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Water resource policy

10,118 bytes removed, 23:26, 3 July 2011
Narrowing scope to policy making structures deleting reference to policy issues covered elsewhere on this wiki
{{Under construction}}
This article is about water resource policy and the structure of its institutions. This has influence on the policy making processes but this article is restricted to a synchronic picuture of these structures and does not examine the dynamic diachronic process of decision making.<ref> The corresponding article on this topic at general-use websites such as wikipedia may address a broader scope.</ref>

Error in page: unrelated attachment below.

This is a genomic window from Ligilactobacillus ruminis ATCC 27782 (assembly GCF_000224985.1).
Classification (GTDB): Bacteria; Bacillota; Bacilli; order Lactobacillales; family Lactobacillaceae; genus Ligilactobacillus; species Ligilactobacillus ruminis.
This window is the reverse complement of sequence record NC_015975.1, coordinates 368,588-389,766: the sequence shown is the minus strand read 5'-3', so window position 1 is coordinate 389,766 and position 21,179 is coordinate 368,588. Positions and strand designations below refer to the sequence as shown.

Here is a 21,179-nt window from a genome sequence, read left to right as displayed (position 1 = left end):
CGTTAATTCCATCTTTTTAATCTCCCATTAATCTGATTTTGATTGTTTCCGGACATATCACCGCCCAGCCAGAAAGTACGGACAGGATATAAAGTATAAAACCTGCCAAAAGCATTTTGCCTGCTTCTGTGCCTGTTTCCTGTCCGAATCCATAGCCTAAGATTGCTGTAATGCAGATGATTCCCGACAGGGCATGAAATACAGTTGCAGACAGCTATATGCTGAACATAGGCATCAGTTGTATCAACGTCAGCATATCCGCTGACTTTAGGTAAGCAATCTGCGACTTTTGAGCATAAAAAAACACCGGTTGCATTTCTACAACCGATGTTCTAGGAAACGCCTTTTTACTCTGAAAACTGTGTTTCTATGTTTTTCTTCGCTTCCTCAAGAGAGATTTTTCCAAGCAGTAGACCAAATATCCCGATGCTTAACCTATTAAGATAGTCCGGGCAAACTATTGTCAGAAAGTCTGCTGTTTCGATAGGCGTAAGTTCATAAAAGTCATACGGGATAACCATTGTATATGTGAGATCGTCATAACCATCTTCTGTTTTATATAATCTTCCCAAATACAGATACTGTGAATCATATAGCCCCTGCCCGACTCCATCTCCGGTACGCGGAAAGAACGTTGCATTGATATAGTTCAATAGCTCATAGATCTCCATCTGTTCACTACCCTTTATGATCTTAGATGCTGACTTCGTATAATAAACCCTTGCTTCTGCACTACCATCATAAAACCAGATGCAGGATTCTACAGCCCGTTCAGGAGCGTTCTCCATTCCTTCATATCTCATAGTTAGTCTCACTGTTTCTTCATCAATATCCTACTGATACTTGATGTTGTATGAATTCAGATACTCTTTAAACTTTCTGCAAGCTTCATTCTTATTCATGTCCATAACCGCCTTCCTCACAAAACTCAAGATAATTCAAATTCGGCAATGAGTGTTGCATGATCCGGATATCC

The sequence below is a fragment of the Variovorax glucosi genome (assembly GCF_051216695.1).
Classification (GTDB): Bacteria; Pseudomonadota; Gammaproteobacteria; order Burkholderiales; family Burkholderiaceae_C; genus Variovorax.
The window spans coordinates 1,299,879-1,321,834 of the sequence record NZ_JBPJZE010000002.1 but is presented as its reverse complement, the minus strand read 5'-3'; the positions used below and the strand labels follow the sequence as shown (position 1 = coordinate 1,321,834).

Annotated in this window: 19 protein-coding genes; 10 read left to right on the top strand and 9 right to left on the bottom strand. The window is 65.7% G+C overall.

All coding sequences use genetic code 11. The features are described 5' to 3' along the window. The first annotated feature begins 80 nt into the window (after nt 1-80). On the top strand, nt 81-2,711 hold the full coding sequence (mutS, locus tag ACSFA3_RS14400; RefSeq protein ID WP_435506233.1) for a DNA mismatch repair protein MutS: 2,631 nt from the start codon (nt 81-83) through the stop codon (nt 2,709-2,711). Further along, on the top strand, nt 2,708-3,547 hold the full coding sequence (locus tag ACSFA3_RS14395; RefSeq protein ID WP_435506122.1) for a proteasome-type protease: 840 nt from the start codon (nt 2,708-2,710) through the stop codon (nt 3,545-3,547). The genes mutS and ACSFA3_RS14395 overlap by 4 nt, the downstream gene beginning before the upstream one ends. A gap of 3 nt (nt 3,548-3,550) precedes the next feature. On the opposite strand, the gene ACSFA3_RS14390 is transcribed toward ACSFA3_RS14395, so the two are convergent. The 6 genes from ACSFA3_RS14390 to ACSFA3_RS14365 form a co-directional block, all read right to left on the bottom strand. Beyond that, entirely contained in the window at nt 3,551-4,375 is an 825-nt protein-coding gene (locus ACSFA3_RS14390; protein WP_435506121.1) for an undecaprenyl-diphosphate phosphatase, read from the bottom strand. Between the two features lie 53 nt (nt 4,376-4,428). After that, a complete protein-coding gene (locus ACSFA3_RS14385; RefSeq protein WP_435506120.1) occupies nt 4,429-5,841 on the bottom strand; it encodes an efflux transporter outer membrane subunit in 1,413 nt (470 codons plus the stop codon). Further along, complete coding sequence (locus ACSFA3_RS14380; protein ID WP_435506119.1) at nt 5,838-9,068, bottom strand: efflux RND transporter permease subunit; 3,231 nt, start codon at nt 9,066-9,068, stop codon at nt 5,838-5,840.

Abstract: This article seeks to delineate a focus on water resource policy, its institutions and policy making processes rather than implementation or hydrology, irrigation, geography, fisheries management, implementation, the management of specific water projects or the purchase, ownership and conveyance of water law|water rights. [[Water resource management ]] is the ''implementation '' of policy and is usually carried out over smaller different, more subdivided political, spatial, and geographical domains than policy. It includes policy for "regions, catchments, shared or transboundary water resources, and inter-basin transfers,Policy is a cause of management practices, but best management practices are identified, evaluated, modified and disseminated by policy making bodies"<ref></ref>. These policy issues may be subdivided by various means, but broadly concern either the identification, annexation, procurement, maintenance, protection, preservation, expansion of water supply and protection of its quantitative degradation through evaporative loss, water main breakage, waste or constraining qualitative degradation through direct pollution. "Supply isn't just about water production, it is also about distribution infrastructure" <ref> TakaDu p. 9 </ref> Technical issues of the world's aging water infrastructure also includes origination and dissemination of best practices to deal with metering, control systems, and pressure management.Much of policy discussion involves management of competing interests in supply and polluting uses by and between different user classes, with some commentators projecting resource wars as demand exceeds supply throughout most of the globe. <ref> Halcrow p. 27 & etc</ref> User classes of interest to policy making institutions and policy advocates include domestic, industrial, mining and agricultural facilities.<ref>;document_Law%20on%20Water%20Resources%20Development%20(Law%20No.%2011%20of%201974)..html?DIDPFDSIjsessionid=7DA28E1500FB24F295BD6F41E7070924?id=LEX-FAOC001336&index=documents</ref>